We spend a lot of time in this blog focusing on the challenges of military transition, and certainly those who have been injured in service face some major obstacles to getting a foothold in the civilian work world. Northrop Grumman is among the major employers that are making an effort to help ease the transition — a profile of its program Operation IMPACT is below.
Operation IMPACT assists servicemembers severely injured in combat operations in support of Operation Iraqi Freedom and/or Operation Enduring Freedom transition from their military careers.
If an injured service member is unable to work, we extend our support to the family member who will work in their stead. Program support is also available to widows and widowers of fallen service members.
Each of the employees hired through Operation IMPACT brings unique experiences and talents to Northrop Grumman. Below is one story of how we set out to make a difference in a person’s (Joshua’s) life and how they made a difference in ours:
How did you learn about Operation IMPACT?
I learned about Operation IMPACT while I was recovering from my injuries at the Balboa Naval Medical Center in San Diego, CA.
What background/education/experience from your military service career was helpful in your transition to Northrop Grumman?
During my enlistment in the Marine Corps, I was given the opportunity to build my leadership skills and abilities. To add, I was also taking college courses while recovering, knowing that employment outside the Marine Corps was closing in fast. Northrop Grumman presented me with an opportunity to apply the skills learned in the Marine Corps to their company.
What are your best three transition tips for severely injured warriors looking for employment?
First, prepare for your future outside of the military. Whether that means taking college classes in your off time or going to resume building classes. It needs to be done. Secondly, attend career fairs and network with companies, such as Northrop Grumman, to get an idea of potential careers outside of the military. And finally, always seek for improvement. That is a trait that many companies desire. There is no need to settle for something that doesn’t utilize your abilities.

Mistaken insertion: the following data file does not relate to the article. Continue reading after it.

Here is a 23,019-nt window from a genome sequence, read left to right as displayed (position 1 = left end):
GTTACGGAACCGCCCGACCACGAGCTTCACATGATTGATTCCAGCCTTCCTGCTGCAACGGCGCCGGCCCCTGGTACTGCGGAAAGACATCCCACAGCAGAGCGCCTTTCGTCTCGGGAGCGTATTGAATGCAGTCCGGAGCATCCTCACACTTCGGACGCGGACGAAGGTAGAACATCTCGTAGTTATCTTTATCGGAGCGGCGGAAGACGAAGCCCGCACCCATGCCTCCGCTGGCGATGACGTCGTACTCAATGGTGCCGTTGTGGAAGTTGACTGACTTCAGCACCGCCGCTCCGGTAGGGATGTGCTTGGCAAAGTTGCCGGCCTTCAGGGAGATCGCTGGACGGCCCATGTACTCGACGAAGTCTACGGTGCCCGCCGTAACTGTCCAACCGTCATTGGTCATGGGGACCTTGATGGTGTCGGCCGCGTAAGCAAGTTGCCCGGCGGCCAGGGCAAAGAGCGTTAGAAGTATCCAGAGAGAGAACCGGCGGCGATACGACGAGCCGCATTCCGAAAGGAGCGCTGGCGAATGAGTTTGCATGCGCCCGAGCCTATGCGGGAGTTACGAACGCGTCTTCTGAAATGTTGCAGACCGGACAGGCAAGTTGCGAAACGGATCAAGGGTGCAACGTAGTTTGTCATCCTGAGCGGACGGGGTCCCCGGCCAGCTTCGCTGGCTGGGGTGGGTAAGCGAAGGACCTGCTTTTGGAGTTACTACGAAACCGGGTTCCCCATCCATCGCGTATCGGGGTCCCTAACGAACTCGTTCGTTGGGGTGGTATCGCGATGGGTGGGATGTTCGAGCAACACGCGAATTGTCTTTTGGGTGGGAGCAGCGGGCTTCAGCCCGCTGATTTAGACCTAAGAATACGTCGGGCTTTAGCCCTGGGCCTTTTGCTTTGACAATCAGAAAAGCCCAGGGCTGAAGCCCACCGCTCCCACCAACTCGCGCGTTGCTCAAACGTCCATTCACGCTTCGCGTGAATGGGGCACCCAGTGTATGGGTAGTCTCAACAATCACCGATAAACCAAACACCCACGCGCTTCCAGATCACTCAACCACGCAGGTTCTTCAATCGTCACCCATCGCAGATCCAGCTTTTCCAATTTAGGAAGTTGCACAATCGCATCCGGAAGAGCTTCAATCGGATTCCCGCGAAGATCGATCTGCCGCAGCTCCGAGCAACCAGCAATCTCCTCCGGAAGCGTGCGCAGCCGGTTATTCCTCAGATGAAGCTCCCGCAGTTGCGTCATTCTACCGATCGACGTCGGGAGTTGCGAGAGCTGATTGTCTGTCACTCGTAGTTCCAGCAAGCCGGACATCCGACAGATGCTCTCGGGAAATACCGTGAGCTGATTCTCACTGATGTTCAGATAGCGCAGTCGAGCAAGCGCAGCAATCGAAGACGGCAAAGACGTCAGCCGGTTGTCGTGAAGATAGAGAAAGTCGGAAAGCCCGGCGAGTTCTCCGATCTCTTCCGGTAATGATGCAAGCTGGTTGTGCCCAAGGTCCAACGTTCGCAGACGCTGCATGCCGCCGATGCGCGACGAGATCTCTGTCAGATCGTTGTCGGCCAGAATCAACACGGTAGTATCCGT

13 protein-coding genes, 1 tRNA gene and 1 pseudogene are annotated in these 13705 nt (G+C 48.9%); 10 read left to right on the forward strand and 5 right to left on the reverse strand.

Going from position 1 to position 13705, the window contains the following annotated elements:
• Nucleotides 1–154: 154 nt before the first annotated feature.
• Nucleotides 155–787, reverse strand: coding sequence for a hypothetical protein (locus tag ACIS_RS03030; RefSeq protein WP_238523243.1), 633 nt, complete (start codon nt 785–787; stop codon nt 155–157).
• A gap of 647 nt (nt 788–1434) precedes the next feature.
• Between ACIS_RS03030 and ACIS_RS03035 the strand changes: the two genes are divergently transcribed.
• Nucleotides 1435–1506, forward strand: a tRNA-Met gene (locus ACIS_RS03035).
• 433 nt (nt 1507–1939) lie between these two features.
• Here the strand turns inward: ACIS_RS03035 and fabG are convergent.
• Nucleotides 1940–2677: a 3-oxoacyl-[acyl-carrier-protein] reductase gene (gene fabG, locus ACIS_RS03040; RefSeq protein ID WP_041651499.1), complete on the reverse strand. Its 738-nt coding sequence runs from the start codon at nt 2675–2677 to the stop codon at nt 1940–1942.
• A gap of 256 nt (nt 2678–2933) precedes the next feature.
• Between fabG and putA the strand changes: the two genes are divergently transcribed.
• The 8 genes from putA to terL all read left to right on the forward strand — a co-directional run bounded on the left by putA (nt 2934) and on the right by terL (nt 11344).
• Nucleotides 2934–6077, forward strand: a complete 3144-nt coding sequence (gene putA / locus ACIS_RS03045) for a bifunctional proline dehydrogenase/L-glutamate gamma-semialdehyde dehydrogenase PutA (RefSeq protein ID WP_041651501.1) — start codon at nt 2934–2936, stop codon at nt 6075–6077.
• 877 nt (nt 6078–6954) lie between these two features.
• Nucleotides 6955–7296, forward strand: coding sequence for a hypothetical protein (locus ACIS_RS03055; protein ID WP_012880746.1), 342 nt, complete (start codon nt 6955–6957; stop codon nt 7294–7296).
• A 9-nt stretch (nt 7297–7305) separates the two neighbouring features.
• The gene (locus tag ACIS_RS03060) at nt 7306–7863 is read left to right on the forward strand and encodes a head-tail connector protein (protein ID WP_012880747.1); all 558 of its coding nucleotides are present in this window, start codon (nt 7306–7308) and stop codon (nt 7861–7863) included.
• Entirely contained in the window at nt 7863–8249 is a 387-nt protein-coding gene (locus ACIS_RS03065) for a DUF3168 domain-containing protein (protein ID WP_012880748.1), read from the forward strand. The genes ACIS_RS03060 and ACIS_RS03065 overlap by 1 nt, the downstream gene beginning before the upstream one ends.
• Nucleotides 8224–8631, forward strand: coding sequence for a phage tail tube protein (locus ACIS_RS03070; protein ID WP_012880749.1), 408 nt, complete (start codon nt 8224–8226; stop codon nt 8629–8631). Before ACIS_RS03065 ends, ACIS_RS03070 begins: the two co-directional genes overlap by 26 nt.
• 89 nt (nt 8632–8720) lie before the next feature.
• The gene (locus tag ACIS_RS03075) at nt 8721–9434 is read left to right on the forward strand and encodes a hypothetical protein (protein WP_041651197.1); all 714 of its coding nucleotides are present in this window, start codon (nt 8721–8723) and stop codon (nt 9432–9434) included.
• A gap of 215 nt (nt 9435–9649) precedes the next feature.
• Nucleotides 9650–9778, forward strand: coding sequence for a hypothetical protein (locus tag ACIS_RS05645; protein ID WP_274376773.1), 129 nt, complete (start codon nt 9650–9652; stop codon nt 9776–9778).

Any other thoughts or comments you would like to share regarding your transition to a career with Northrop Grumman?
I would like to take a moment to thank the entire Operation IMPACT team for the work that they do to assist us wounded warriors with the transition into the civilian world. Many thanks to the BAMS UAS management team for interviewing me and offering me a wonderful career opportunity.
- Northrop Grumman has built a strong relationship over the years with the Department of Defense (DoD) and the Department of Veterans Affairs (VA) through their outreach efforts with Operation IMPACT.
- Northrop Grumman leads a large group of companies known as the Network of Champions. This network has grown to more than 100 companies since it was launched in 2009 and significantly broadens job opportunities for Operation IMPACT candidates. If Northrop Grumman doesn’t have a match for an injured veteran or family member, they will share the resume (with approval) with the Network of Champion companies. Together, the Network of Champion members work to find the right opportunity.
- Northrop Grumman works closely with MSEP (Military Spouse Employment Partnership). This symbiotic partnership assists in finding work for talented military spouse professionals. In addition, Northrop Grumman is hosting military spouse events around the country to create awareness about the company culture, current job opportunities and to connect with communities on a more personal level.
- GI Jobs named Northrop Grumman as one of the Top Military Friendly Employers in 2012.
- CivilianJobs.com named Northrop Grumman as one of the Most Valuable Employers for military personnel.
Northrop Grumman is committed to hiring and retaining a diverse workforce. We are an Equal Opportunity Employer, making decisions without regard to race, color, religion, sex, national origin, age, veteran status, disability, or any other protected class. U.S. Citizenship is required for most positions.